The end of the year is open-enrollment time for many 401(k) plans, with employees carefully weighing their investment choices and deferral rates. These are no small decisions; poor choices made today can result in a less prosperous future, as 401(k)s have become the primary retirement vehicle for millions of workers. By recent estimate, investors have nearly $4 trillion in 401(k) plans.
Employers can help new and current participants make the best choices by giving their 401(k) plans a thorough checkup. To help them with this task, we asked experts on defined-contribution plans for their advice on plan goals, fund mix, automatic enrollment, fees and more.
A Pathway to Retirement
“Five or 10 years ago, the attitude among plan sponsors was, we provide a solid plan for our employees, and it’s up to them” to take advantage of it, says Bill McClain, principal and intellectual capital leader for defined contribution at Mercer. “A plan sponsor might say that they have an 85% participation rate, and their deferral rates are above average.
“But ultimately, the real measure of a plan’s success is this: Does it provide employees with a secure financial future? Does it provide a pathway for employees to retire?”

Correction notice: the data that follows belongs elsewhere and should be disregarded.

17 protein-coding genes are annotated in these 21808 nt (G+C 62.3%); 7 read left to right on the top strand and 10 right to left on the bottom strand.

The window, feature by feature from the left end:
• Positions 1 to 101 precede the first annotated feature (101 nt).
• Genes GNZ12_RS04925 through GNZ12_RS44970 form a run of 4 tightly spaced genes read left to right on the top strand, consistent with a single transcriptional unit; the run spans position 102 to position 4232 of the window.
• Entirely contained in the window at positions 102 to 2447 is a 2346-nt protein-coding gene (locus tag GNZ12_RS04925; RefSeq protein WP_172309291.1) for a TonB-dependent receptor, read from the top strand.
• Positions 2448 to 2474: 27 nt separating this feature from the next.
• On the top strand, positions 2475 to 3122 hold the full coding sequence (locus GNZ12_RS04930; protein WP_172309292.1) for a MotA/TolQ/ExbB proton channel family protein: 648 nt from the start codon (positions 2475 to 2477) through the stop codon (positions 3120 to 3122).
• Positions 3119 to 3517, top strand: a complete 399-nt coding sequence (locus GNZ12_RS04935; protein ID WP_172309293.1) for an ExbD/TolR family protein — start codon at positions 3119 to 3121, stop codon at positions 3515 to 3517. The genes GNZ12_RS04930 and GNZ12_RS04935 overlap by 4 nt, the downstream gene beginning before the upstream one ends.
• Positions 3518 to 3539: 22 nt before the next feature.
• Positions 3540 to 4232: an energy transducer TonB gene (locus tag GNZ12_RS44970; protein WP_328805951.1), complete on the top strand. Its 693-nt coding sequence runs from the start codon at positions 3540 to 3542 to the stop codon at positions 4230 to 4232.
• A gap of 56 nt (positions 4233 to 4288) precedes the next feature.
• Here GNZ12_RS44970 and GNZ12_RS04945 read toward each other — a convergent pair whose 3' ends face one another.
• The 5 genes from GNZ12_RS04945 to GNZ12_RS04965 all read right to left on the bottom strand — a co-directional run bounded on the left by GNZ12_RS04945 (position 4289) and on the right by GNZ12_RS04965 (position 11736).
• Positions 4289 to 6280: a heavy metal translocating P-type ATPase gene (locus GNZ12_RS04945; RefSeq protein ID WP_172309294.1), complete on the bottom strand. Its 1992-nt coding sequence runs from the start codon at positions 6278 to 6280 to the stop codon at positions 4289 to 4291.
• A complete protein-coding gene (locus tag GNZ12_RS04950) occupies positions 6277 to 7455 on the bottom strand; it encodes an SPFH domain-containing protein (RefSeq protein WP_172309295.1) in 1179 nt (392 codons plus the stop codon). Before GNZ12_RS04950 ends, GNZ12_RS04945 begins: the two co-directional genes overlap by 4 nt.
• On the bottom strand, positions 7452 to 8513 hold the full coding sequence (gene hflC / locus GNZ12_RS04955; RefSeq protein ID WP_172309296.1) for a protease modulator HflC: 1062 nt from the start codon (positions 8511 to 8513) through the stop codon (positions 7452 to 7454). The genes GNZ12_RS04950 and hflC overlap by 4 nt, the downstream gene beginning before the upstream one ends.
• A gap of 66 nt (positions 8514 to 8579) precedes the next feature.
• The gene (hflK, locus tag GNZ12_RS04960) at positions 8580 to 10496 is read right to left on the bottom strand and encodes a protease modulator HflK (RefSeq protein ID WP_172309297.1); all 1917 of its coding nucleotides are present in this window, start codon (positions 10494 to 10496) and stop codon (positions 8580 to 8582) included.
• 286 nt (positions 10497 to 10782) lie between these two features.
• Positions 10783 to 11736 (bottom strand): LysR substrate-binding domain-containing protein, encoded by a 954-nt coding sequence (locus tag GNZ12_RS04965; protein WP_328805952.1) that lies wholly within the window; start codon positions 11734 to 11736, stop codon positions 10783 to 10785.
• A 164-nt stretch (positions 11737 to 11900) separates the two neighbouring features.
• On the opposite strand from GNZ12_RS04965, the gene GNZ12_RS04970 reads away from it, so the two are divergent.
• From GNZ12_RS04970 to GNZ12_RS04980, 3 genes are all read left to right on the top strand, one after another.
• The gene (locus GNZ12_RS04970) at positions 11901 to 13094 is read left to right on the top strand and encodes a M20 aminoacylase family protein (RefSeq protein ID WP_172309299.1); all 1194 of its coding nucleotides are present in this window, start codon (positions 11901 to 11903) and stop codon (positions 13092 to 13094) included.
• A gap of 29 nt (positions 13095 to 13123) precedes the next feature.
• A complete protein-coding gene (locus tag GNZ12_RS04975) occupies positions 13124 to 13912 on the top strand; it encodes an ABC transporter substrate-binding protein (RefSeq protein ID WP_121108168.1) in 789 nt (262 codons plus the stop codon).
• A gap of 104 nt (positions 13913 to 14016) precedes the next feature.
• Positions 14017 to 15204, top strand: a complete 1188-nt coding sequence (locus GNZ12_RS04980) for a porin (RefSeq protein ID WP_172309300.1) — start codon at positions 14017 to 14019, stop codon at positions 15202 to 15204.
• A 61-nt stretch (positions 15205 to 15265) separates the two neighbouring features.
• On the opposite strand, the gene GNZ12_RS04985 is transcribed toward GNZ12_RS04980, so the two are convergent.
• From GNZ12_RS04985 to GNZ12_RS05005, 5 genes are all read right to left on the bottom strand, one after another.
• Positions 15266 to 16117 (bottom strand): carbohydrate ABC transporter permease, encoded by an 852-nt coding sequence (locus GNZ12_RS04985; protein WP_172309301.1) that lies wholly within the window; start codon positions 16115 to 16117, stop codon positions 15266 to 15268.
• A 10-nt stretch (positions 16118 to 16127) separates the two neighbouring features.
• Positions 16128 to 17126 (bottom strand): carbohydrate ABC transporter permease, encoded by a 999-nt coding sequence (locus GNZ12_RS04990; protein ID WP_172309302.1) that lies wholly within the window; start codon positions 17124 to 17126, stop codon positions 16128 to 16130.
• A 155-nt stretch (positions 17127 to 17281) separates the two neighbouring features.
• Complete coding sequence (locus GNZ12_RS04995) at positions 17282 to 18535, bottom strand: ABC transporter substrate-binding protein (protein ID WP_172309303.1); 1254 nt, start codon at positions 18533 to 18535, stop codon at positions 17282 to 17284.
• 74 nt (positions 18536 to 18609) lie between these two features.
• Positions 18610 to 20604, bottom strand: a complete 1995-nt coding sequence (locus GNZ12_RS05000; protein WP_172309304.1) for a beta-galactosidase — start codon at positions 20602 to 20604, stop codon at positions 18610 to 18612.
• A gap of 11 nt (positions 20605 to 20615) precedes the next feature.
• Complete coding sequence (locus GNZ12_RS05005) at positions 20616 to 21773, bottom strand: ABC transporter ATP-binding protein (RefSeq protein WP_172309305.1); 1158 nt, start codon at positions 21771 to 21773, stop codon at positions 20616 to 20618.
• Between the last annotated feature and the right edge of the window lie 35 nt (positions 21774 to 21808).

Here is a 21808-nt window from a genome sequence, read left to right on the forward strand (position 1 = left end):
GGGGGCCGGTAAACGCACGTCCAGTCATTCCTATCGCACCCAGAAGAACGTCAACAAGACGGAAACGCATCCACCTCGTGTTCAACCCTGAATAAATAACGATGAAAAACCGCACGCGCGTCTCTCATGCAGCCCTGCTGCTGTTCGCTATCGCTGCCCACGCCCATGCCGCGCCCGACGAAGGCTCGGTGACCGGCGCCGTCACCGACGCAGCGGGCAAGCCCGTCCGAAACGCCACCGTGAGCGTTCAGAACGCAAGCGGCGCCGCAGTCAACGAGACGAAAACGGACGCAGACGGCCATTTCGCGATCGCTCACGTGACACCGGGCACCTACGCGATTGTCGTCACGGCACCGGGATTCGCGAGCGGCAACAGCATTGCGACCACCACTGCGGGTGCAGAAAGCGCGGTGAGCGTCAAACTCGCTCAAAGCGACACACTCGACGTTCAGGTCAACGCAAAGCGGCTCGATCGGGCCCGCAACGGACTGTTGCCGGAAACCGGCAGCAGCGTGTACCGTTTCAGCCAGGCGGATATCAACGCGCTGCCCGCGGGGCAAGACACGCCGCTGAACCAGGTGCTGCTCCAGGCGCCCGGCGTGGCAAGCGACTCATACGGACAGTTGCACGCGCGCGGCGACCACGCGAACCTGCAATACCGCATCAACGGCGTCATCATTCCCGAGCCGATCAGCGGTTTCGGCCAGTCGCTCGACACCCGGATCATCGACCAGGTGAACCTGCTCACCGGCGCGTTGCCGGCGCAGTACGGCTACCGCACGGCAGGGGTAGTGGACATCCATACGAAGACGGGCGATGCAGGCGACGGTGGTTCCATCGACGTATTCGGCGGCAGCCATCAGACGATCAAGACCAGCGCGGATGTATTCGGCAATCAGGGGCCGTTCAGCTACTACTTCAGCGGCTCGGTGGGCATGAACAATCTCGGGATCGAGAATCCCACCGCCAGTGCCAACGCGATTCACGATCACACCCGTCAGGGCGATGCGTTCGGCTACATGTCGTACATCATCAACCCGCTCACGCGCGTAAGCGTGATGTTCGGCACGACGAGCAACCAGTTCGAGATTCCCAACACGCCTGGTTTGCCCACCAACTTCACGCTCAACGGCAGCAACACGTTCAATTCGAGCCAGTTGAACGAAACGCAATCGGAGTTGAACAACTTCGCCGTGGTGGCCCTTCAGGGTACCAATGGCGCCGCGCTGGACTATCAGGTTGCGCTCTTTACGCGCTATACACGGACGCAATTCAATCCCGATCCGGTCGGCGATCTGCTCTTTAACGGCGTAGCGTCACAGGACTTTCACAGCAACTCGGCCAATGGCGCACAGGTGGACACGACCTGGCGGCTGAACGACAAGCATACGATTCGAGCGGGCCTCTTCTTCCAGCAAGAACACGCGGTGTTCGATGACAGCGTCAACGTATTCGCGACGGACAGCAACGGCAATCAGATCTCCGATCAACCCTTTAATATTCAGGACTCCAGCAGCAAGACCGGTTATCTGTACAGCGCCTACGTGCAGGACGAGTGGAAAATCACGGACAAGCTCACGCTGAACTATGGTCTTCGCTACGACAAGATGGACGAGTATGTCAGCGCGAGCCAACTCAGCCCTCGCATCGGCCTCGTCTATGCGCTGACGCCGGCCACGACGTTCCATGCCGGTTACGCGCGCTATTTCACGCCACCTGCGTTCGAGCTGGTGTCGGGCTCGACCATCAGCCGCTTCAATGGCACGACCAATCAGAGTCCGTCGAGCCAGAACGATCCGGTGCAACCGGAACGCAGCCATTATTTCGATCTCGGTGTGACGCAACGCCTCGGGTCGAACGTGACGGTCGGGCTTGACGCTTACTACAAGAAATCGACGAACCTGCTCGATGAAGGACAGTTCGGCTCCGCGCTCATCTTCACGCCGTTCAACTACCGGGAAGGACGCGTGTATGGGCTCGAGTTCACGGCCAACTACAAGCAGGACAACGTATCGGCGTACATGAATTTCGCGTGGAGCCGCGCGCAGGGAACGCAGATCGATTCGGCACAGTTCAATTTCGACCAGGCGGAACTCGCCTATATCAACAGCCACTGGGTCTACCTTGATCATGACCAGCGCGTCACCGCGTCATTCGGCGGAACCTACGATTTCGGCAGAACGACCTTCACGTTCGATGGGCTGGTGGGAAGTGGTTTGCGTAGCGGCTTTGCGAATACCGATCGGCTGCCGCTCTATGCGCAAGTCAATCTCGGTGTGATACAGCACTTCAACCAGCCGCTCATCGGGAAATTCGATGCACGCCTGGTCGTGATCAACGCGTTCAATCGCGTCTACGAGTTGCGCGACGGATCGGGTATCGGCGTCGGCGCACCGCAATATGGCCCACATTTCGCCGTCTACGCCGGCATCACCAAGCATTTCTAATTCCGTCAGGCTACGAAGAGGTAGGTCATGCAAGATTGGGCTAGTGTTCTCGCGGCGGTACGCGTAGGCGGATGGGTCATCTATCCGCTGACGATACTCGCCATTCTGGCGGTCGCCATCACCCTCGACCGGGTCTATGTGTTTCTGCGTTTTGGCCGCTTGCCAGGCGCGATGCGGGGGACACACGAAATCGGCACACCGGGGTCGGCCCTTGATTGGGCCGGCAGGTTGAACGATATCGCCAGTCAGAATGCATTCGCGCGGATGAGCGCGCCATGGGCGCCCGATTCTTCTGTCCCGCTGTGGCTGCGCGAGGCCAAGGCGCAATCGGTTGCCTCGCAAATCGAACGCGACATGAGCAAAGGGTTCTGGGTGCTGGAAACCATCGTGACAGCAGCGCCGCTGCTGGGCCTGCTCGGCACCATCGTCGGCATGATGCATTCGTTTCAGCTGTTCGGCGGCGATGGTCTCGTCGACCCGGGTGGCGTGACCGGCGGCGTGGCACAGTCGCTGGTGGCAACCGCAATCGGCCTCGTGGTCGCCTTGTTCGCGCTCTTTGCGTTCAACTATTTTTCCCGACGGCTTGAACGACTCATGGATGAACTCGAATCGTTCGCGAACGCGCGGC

Making sure a 401(k) can deliver adequate retirement income has become the number-one goal of many plan sponsors, says McClain. “There’s a lot of anxiety among employees about their financial future,” he says. “Until you dig a little deeper, you may not realize this. There may be a pocket of employees who aren’t deferring, or who should have started earlier and should be contributing more, or are taking money out for loans.”
Beyond concern for the welfare of their workers, employers have their own bottom-line interests in ensuring that 401(k) plans are performing at the top level. “There are productivity issues and workforce management issues when employees can’t afford to retire,” says McClain. “They incur higher health care costs.” Employees who stay at a company simply because they don’t want to retire are employees who are not engaged in the business, he says.
An Inviting Menu
A balanced 401(k) menu offers a variety of funds: equity and index, fixed-income, balanced, target-date (or life-cycle) and more. But such menus can be quite long in practice, and just as in a restaurant, the sheer number of choices can be overwhelming. The continuing trend in plan design, therefore, has been: keep it simple.
“Study after study has challenged the notion that more choice is better,” says Josh Cohen, defined contribution practice leader at Russell Investments. “Keep it limited to a few of the major asset classes. Research indicates that participants appreciate having a more manageable number of choices to choose from.”